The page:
Enhanced biological phosphorus removal (EBPR) is a process widely applied in wastewater treatment and depends on the activity of specific bacteria, capable of accumulate phosphate as intracellular storage compound. Several microbes are known as potential phosphate-accumulating organisms, but only members of the genera Candidatus Accumulibacter and Tetrasphaera are abundant worldwide in EBPR systems. However, while Ca. Accumulibacter presents the conventional phenotype of poly-P accumulating organisms, more insights are needed on the ecophysiology of the genus Tetrasphaera. This study proposes a novel approach to associate the phylogenetic identity of microbial cells to the in situ and absolute quantification of intracellular storage compounds, using a combination of Fluorescence in situ hybridization (FISH) and Raman microspectroscopy. Analyses of the dynamic of intracellular Poly-P and other storage compounds in Ca. Accumulibacter and Tetrasphaera in activated sludge during feast-famine cycling experiments and in situ, in eight different full-scale EBPR plants, revealed their contribution to the process and showed that Tetrasphaera cells were not consistent with the classical poly-P accumulating microbes physiological model, indicating the necessity for further investigation. Moreover, this novel approach can now be used as a valuable tool in environmental microbiology to verify the presence and quantify other storage compounds in microbial communities of different environments.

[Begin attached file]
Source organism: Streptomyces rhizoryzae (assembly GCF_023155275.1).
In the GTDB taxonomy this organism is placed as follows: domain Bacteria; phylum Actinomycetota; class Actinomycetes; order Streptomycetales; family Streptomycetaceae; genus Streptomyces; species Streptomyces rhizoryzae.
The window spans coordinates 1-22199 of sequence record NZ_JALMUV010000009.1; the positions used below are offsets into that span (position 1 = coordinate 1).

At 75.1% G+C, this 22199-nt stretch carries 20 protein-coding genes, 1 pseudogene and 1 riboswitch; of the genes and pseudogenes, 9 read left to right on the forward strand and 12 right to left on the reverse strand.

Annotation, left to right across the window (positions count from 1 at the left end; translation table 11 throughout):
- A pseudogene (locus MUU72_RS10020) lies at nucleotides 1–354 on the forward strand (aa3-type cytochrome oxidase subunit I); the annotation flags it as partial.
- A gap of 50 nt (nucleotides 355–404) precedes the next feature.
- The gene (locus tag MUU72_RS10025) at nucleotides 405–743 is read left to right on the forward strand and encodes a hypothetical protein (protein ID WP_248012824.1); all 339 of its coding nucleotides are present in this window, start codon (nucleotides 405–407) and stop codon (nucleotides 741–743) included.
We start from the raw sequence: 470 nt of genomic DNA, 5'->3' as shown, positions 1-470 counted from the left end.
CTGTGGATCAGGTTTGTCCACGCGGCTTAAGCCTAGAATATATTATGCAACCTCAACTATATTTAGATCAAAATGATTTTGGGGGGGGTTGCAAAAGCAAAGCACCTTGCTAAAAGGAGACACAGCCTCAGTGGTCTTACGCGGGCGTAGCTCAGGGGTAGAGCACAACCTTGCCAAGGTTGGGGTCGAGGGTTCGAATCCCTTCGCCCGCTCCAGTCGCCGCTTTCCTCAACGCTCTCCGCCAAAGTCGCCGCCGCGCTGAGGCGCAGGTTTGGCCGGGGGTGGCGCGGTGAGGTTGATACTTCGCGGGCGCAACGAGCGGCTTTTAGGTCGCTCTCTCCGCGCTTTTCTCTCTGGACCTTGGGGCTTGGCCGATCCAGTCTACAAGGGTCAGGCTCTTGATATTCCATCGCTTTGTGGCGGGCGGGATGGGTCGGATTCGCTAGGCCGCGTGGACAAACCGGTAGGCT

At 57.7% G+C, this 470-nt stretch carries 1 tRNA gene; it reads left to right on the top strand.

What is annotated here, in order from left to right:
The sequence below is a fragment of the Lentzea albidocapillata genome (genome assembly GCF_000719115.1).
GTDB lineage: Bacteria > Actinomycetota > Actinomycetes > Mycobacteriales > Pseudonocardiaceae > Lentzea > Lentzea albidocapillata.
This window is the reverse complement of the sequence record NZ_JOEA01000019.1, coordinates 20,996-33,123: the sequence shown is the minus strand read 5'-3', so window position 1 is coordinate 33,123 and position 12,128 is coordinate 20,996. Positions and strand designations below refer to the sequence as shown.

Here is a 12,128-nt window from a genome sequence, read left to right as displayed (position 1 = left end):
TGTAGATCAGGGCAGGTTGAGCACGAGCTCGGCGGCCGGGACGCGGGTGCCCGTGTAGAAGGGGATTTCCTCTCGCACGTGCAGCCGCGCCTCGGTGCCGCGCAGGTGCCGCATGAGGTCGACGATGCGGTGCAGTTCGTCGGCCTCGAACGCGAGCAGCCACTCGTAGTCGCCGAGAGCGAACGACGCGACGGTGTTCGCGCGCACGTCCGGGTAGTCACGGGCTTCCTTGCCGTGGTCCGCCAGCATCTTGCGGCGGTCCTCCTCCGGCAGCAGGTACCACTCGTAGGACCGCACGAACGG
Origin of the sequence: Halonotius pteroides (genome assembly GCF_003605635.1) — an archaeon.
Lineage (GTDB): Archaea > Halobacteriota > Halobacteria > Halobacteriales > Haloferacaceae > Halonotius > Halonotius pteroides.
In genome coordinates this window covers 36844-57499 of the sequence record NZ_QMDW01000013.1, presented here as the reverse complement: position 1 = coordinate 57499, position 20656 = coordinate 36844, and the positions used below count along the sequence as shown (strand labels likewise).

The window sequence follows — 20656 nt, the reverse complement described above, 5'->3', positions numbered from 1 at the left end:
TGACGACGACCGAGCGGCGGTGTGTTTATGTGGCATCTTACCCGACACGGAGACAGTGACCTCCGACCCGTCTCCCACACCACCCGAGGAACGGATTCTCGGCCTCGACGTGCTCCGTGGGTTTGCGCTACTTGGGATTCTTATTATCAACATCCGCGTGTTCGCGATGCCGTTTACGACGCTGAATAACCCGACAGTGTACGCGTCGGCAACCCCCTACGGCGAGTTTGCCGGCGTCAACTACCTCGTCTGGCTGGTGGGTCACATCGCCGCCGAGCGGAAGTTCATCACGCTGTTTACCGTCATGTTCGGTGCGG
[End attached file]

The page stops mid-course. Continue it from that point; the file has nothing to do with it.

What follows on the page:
|Conference||17th International Symposium on Microbial Ecology|
|Location||Leipziger Messe Exhibition and Convention Centre|
|Period||12/08/2018 → 17/08/2018|
- Wastewater treatment
- Raman Microspectroscopy
- Fluorescent in situ hybridization